Friday, 5 June 2015

Official Report Shows it Pays to be in a Union

OFFICIAL statistics shows the gap between the hourly earnings of union members and non-union members — the union premium — widened in 2014. 
Figures published by the Department for Business, Innovation and Skills (BIS) for 2014 show the trade union wage premium, defined as the percentage difference in average gross hourly earnings of union members compared with non members, is 8.1% in the private sector and 21.6% in the public sector. 
This is an increase from 2013 when the gaps were 7.2 % in the private sector and 19.9% in the public sector.
For all employees, the premium widened slightly from 16.7% to 16.7% in favour of union members.
Other key findings in the annual survey were as follows:
* Membership. Around 6.4 million employees in the UK were trade union members in 2014. The level of overall union membership was broadly unchanged from 2013.
* Private Sector.  Union membership levels in the private sector rose for the fourth consecutive year — an increase of 38,000 on 2013 figure to 2.7 million. However, union density in 2014 was 0.2 percentage points lower than 2013 at 14.2% among private sector employees, as the growth in membership lagged behind the growth of casualised employment in the sector.
* Gender. Women continue to outnumber men in terms on union membership. In 2014, the breakdown was 3.55 million women and 2.90 million men.
Women accounted for 55.0% of membership in 2014 against 54.8% the year before. 
* Ethnicity Union density was highest in black or black British ethnic group at around 30% in 2014. The proportion of union members among employees in Asian, Asian British, Chinese, mixed and other ethnic groups was below the average of a quarter (25%) for all employees.
Higher proportions of female employees belonged to a trade union than males for all ethnic groups. The largest difference was within the black or black British group in 2014 where the proportion of female employees who belonged to a trade union was just over a third (34%), compared with around a quarter (24%) for male employees.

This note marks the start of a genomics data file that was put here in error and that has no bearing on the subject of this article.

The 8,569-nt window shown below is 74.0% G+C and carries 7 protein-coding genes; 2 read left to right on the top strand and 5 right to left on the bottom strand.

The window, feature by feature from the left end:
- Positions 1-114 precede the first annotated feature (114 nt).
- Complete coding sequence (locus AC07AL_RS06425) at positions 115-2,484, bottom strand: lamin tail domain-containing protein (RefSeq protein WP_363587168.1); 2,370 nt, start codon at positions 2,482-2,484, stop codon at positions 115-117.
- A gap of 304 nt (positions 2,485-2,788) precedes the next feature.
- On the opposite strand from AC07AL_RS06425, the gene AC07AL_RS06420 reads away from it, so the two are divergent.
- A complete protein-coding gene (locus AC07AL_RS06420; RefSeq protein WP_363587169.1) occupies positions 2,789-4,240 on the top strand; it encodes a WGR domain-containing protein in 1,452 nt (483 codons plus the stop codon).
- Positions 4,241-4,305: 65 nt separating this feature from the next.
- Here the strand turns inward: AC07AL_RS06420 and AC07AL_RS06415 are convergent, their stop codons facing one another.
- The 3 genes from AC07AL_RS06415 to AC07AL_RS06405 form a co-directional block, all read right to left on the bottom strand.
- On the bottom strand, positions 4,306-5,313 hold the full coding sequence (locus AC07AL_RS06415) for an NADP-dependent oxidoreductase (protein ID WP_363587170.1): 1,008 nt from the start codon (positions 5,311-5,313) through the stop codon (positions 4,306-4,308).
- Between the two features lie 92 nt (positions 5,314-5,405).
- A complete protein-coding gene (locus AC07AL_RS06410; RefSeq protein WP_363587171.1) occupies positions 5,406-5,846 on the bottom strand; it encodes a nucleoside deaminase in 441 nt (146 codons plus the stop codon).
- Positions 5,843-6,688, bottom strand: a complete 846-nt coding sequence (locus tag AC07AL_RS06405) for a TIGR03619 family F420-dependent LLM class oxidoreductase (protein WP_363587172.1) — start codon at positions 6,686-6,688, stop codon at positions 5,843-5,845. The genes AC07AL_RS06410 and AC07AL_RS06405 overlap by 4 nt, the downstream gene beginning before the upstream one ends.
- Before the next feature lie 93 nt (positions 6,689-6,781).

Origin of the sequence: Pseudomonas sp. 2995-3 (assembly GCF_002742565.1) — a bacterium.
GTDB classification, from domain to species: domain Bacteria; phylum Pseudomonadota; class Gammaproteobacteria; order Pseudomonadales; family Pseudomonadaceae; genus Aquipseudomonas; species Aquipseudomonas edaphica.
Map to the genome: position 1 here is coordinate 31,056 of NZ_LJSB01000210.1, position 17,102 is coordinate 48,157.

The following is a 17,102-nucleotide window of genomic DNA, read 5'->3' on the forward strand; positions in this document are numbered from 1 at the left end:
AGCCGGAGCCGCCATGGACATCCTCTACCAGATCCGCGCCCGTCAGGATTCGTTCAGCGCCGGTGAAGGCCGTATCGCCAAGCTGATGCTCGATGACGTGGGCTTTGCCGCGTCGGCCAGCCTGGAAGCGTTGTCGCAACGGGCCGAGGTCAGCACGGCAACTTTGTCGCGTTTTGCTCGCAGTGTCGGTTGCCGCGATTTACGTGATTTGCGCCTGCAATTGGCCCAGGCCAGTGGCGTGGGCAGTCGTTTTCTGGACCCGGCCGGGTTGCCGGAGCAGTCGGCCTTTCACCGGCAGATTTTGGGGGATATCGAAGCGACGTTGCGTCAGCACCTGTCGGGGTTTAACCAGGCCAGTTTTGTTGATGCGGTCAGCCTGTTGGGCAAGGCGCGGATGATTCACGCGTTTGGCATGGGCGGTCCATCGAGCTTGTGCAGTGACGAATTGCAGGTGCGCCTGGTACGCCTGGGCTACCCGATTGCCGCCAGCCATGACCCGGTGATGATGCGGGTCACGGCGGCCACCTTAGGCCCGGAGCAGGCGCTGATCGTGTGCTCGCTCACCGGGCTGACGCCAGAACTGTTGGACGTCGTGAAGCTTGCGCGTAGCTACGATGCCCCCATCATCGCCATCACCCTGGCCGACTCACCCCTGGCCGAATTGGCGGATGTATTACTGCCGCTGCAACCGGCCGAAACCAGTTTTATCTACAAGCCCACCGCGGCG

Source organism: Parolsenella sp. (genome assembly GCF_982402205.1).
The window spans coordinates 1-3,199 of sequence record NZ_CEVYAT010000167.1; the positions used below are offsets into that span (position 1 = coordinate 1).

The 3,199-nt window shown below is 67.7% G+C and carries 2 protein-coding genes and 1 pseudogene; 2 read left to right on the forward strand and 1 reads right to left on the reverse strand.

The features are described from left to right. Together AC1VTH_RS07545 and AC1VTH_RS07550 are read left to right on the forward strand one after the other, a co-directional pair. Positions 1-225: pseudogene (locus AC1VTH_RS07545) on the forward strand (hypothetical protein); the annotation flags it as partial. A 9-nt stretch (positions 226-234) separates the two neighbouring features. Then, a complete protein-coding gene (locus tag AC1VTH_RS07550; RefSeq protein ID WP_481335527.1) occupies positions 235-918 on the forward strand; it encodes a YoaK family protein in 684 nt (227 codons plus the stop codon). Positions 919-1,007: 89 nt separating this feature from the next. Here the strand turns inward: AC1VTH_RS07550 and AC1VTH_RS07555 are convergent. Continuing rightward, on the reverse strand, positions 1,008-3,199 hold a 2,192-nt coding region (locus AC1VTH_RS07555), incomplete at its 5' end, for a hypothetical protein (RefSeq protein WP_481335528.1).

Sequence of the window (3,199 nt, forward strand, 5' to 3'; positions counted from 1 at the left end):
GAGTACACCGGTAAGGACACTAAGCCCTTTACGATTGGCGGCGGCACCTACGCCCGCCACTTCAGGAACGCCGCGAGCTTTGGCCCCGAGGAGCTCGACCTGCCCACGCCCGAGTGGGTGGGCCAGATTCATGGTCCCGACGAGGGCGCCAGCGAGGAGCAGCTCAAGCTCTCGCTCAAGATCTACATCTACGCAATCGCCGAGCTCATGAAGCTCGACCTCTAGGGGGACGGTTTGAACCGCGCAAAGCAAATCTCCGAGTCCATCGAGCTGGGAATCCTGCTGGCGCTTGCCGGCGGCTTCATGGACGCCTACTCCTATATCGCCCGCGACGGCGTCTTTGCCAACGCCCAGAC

* Collective bargaining. Employees who worked in larger workplaces (50+ staff) were more likely to be in a trade union and were more likely to have a trade union present in the workplace. The proportion of employees who belonged to a trade union in larger workplaces was a third (33%) in 2014, compared with around one in six (16%) in small workplaces with less than 50 employees.
Employees in larger workplaces were also more likely to have their pay affected by a collective agreement. The proportion of employees who had their pay affected by a collective agreement was around two in five (39%) in larger workplaces, compared with one in seven (15%) in small workplaces.
TUC general secretary Frances O’Grady said:
“Trade unions are essential for protecting workers’ interests. With 6.4 million members, unions are best placed to speak on behalf of working people, to combat growing inequality and help ordinary families through the crisis in living standards.
“Unions make workplaces better and safer places to work. Unionised workplaces are shown to be more protected from the impact of post-recession problems, such as shorter hours and lower pay — the union wage premium in the private sector increased to just over eight per cent. And union members are twice as likely to develop their skills than those in non-unionised workplaces.”
The BIS report can be downloaded at:-

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